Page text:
Arriving to Cork, Ireland almost two weeks before the start of semester gave me plenty of time to tour the UCC campus. On my first walk about the grounds—and every time since—I was captivated. My flatmate expressed the same excitement after he toured the grounds.
“Everything is so old,” Austin said. Then his girlfriend chimed in with a comment, the likes of which I’ve heard—and made—a lot over these past weeks.
“I feel like we’re going to school at Hogwarts!” she said over steaming tea. Sami was quick to abandon the skinny vanilla lattes of her Minnesota home and dive head first into the tea-culture here. “We should all take Defense Against the Dark Arts, or Muggle Studies,” she said, sipping.
Now, as I am wont to do, along with that excitement came the strong and impossible-to-ignore need to plan out my entire semester’s schedule. I think a lot of students who spend a semester, or year, abroad have this similar problem. We’re planners, you see—we’ve planned this trip for over a year. We’ve been on the ball, submitting forms for passports, housing, visas, plane tickets. Hell, I’d been making lists of what to pack and researching international shipping and customs guidelines for months before I left. I had been told before leaving Montana that I would not be allowed to register for classes until I arrived in Ireland. All you planners out there can imagine the sweaty-palmed frustration this caused in me. What?! You mean I can’t sit down with my Academic Advisor and force her to help me chart out the next two years of my life, including the parts impossible to find in a foreign school’s nonexistent catalog?! THIS INJUSTICE CANNOT STAND! Nevertheless, I somehow managed to quell my anxiety and wait until I arrived in Cork.
So, there I was, sipping tea with Sami and Austin, contemplating my coming classes at UCC School of Witchcraft and Wizardry; anticipation burning in me with the fury of a thousand suns—waiting, waiting, waiting to register. To have control.
I went to Orientation, ready—so ready—to sign up for classes, only to find that the torture would continue. You see, at UCC—as with many schools in Europe—there is no advance registration for international students. WHAT?! How can anyone possibly live like this?!
At UCC, apparently, you just start going to classes. Then, after a week of going to all the classes you can possibly fit into your schedule, you choose which ones you’ll be taking for credit and only then do you register. Anyone like me—obsessed with planning and knowing—can understand what a unique type of hell this is. I’d be well into the fourth week of classes before I received confirmation of my registration and ability to gain credit from the International Studies Department. This kind of vague daily operation feels something like what I imagine being covered in bees would be like—the unbearable knowledge that anaphylactic shock is surely seconds away.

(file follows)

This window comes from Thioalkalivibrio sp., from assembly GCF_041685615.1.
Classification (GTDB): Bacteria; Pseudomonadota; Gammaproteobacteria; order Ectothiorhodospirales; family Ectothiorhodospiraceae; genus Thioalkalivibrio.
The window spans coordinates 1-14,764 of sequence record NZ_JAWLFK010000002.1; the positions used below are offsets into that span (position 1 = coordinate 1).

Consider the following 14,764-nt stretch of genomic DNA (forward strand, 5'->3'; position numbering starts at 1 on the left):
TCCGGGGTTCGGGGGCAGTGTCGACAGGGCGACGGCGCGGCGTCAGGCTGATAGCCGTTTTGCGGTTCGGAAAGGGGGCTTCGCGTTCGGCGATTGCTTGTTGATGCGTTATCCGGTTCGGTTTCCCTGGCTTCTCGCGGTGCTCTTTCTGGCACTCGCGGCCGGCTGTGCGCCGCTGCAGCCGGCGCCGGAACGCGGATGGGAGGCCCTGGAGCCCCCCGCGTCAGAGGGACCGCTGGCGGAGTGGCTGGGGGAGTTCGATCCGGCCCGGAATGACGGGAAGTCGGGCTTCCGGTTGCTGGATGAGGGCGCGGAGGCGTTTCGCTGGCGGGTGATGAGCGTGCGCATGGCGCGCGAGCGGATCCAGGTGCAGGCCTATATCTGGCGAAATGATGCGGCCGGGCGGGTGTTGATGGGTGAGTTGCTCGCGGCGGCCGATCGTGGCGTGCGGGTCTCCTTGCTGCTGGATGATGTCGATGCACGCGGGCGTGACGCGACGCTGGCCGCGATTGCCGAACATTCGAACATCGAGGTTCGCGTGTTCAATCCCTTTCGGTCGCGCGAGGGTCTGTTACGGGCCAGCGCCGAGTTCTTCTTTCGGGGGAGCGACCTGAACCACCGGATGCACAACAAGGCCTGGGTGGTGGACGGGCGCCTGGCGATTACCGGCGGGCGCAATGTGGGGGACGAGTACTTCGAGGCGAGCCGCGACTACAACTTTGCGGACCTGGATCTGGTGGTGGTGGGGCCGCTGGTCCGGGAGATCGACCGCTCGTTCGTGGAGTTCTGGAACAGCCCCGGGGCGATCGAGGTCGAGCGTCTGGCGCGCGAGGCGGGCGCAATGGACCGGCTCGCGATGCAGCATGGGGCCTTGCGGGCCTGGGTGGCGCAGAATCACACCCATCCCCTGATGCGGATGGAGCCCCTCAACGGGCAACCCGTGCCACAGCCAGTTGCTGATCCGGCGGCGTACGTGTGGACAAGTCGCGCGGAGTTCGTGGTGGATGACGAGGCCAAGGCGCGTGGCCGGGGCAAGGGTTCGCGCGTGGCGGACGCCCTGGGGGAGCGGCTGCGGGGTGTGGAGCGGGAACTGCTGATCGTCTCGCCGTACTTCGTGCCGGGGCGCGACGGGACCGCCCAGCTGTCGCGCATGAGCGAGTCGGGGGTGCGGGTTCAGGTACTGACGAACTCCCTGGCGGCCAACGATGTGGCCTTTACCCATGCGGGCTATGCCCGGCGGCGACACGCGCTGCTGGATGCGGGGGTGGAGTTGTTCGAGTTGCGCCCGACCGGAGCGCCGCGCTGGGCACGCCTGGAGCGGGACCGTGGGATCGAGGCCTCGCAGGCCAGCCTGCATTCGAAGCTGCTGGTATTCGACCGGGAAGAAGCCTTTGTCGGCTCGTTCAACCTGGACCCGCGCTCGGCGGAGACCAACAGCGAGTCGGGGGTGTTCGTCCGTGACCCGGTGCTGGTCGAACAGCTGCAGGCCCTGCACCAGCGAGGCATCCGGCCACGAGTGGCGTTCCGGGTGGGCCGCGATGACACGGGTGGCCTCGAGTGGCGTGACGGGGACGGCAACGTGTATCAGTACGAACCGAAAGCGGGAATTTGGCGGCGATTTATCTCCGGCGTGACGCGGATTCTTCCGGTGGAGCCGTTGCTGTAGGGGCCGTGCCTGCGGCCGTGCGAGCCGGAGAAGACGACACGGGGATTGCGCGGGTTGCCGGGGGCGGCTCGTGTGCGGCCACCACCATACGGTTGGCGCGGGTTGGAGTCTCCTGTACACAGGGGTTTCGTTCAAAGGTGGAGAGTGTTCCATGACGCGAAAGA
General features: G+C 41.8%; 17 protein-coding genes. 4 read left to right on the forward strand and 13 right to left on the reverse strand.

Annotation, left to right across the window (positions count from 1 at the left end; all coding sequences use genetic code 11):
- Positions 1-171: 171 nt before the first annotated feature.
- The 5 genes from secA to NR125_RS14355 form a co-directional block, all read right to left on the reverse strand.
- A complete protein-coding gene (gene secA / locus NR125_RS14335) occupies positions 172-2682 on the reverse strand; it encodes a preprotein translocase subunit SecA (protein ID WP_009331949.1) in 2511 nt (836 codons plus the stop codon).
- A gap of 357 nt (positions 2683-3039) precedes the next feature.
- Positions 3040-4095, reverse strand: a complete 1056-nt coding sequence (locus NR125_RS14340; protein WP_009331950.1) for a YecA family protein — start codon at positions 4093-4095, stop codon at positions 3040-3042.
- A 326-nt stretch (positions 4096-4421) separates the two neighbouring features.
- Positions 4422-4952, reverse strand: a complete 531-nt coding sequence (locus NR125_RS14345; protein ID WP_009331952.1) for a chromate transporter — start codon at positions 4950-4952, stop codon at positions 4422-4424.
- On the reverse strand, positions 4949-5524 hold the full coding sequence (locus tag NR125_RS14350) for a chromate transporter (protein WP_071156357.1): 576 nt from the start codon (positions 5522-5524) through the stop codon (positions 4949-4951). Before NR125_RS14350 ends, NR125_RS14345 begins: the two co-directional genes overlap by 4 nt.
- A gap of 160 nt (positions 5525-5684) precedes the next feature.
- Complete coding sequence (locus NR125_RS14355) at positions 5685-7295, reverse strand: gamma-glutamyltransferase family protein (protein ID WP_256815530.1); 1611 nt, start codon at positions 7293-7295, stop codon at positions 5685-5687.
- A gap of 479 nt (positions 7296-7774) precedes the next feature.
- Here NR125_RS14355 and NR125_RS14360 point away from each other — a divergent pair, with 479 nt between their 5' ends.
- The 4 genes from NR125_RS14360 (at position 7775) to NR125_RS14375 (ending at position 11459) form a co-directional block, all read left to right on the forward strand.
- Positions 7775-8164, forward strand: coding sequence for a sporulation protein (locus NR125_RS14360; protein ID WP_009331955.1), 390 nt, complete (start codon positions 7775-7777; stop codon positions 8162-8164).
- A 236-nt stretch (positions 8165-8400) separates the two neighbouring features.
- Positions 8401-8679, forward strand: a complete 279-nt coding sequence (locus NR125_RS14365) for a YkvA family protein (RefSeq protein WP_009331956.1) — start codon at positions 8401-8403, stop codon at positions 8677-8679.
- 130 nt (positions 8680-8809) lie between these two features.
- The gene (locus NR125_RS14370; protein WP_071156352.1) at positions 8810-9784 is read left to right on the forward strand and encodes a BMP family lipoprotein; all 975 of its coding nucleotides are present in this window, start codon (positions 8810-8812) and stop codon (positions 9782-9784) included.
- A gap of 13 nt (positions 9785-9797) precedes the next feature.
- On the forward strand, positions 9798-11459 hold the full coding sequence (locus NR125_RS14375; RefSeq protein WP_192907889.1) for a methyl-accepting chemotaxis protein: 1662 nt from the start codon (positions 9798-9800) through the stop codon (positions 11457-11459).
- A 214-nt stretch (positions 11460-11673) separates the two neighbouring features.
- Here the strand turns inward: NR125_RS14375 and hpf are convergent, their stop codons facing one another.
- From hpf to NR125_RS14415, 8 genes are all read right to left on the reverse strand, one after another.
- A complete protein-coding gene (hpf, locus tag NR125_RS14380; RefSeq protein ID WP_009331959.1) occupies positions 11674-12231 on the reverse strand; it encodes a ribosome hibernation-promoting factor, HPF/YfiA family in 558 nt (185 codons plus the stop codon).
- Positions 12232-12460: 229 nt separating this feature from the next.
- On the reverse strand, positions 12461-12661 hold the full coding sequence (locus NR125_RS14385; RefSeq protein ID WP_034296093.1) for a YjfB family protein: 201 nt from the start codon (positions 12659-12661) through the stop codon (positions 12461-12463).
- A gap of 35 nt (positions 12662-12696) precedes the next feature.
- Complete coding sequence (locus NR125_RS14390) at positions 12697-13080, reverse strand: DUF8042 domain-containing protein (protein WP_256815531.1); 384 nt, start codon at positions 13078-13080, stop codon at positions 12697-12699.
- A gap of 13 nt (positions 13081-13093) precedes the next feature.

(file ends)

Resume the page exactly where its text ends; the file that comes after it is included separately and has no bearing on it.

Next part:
When I expressed my frustration and growing unease to an Irish student at the campus pub, between my first set of classes, he laughed:
And this isn’t a sentiment that comes solely from this single Irish student. This is the way things are here. When I’d searched for a place to live in Cork, back in September—a mere four months in advance—all the emails I received in response to my queries went something like, “Please contact us in December regarding January lets [let-rent].”
I asked people here, in order to confirm my feelings, if they have opinions about Americans being too fast or anxious. The last gent I asked summed up perfectly what they’d all been telling me:
“Americans are good craic, man [craic-fun/enjoyment]. But you’re all in such a bloody hurry. Bigger, faster, louder, yeah? Ye all have a watch on your wrist, piping on about how busy you are, like its a point of pride. That’s mental [mental-crazy].”
This, I think, will be one of the great lessons I learn while I’m here. There is no way Ireland will allow me to move at the frantic pace I’ve grown accustomed to. There is an age, a history, to things here that seeps into everything, including the people. This place has been weathered by a thousand years of Atlantic rain, imperial invaders, religion, war, famine—it’s not going anywhere. Try to push it, and it will dig in its heels, the way it has for centuries, and push back, harder. To worry then, that my college classes could somehow go anywhere, seems a bit silly in hindsight.
My flatmates and I were right to call this place magical. But its not some storybook magic from Harry Potter that we’re immersed in. It’s the magic that saturates a place as it patiently, and often stubbornly, trudges through hundreds and hundreds of years of plodding time, attempting in earnest to wear it away. W. B. Yeats knew of it when he wrote that “the world is full of magic things, patiently waiting for our senses to grow sharper.” In my case, the sense which needs sharpening is the more abstract sense that, with or without my frantic actions, things are going to be okay. Time is an essential ingredient in the making of anything worth doing right. This magical place, Ireland, didn’t grow into the wonder that it is in a few short weeks.
Nor will I.
What I’m listening to—